Standard Talk (15 mins) Australian Society for Fish Biology Conference 2022

Opportunities and impacts of range-extending scalefish species: Understanding population dynamics, ecosystem impacts and management needs (#56)

Alexia Graba-Landry 1 , Curtis Champion 2 , James Haddy 1 , Jeremy Lyle 1 , David Mossop 1 3 , Rod Pearn 3 , Gretta Pecl 1 4 , Heidi Pethybridge 5 , Barrett Wolfe 1 , Sean Tracey 1
  1. University of Tasmania, Taroona, TASMANIA, Australia
  2. New South Wales Department of Fisheries, Coffs Harbour, NSW, Australia
  3. Department of Natural Resources and Environment Tasmania, Hobart, Tasmania, Australia
  4. Centre for Marine Socioecology, Hobart, Tasmania, Australia
  5. Oceans and Atmosphere, CSIRO, Hobart, Tasmania, Australia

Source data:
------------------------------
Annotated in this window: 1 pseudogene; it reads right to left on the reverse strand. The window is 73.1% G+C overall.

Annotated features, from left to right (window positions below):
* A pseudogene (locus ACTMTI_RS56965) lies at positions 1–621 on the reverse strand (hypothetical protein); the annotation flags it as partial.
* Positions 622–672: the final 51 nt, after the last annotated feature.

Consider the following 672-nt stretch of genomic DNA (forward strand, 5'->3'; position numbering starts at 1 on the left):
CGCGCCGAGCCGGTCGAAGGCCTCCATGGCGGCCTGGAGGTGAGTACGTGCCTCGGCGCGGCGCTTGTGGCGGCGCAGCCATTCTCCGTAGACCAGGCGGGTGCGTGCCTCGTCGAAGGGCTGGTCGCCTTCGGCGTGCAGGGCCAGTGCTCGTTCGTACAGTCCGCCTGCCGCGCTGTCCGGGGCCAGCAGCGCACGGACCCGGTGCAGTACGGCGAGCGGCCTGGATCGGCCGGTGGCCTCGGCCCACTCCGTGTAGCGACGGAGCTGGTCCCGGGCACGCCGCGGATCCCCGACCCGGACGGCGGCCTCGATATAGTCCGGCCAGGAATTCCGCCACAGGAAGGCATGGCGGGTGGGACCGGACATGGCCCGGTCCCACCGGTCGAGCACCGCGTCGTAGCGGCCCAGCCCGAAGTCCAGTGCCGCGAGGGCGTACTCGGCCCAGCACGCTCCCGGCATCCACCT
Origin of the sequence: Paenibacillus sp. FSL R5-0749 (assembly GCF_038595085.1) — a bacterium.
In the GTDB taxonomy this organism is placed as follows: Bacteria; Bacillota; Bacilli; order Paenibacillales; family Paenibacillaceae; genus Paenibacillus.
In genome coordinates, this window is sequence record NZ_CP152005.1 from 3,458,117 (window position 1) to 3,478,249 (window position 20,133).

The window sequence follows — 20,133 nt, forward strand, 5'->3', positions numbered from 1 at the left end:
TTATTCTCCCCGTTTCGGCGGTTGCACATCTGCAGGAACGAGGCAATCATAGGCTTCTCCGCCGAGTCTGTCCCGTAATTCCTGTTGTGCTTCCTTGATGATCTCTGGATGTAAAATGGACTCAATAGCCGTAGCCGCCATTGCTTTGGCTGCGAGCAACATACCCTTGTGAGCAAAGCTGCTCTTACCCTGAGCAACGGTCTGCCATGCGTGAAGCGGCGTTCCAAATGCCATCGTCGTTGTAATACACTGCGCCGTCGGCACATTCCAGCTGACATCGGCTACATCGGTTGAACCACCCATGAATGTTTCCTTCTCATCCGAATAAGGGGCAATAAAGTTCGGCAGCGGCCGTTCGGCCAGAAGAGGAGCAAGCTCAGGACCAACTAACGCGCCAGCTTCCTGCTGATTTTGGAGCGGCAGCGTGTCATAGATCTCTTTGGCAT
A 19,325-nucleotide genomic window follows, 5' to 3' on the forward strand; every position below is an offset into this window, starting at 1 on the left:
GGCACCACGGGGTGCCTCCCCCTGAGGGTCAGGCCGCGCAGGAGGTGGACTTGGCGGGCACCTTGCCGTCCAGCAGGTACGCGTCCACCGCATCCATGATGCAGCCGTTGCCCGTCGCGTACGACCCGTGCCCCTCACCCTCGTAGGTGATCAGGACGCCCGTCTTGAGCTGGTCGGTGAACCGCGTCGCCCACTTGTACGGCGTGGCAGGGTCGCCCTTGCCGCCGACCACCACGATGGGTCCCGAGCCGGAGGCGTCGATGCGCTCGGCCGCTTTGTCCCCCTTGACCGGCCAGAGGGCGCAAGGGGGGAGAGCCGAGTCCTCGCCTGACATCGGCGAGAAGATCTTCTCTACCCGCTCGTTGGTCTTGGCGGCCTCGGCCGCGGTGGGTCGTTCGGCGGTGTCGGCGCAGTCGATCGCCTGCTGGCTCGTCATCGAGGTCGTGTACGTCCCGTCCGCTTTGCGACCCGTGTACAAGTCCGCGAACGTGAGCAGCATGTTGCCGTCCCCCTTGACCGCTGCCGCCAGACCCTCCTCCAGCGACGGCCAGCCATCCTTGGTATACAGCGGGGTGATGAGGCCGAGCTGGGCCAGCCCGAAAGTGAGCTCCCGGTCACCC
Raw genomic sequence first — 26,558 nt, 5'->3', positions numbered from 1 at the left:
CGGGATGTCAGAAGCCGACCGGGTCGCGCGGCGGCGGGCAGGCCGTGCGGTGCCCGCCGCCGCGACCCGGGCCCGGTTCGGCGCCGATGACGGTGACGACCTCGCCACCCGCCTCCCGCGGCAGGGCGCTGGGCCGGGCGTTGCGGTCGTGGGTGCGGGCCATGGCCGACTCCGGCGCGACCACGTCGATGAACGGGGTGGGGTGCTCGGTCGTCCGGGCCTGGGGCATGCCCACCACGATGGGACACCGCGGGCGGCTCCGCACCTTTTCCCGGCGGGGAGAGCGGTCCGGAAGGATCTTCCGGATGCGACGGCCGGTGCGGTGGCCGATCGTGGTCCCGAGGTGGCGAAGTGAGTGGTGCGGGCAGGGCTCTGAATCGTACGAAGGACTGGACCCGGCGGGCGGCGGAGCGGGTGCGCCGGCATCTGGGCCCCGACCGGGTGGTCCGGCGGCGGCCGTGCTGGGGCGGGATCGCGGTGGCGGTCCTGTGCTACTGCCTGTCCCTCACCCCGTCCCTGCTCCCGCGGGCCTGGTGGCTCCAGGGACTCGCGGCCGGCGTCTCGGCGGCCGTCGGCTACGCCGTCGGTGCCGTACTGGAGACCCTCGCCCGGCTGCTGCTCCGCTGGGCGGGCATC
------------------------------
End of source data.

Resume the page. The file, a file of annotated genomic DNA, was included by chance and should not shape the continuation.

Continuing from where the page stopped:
The biology and diet were quantified for three key range shifting species in Tasmania with both recreational and commercial fishery value—Yellowtail Kingfish (Seriola lalandi), Snapper (Chrysophrys auratus) and King George Whiting (Sillaginodes punctatus). The project was heavily reliant on engagement from the recreational fishing community and multiple citizen science initiatives. Our primary approach was a state-wide fish frame donation program which was implemented in 2019, with a network of 16 drop-off locations along most of coastal Tasmania. This data set was also supplemented with historical data from the IMAS archives, and with fishery-independent sampling for fish outside of the legal size limits. These data were used to quantify life-history parameters (age, population structure, growth, reproduction, mortality), and diet for the three species. This information was then used in both species distribution modelling and Atlantis ecosystem modelling to predict how suitable habitats for each species may shift under future climate change projections and indicate the potential changes to the ecosystem (i.e. food web) if and when they do shift. The species distribution modelling was in part reliant on citizen science data, specifically species occurrence records, reported to the Range Extending Database and Mapping Project (Redmap), survey data from the Reef Life Survey, and historical occurrence records from the Atlas of Living Australia. The results provide important baseline and predictive information on these species for effective management of these emerging fisheries in Tasmania.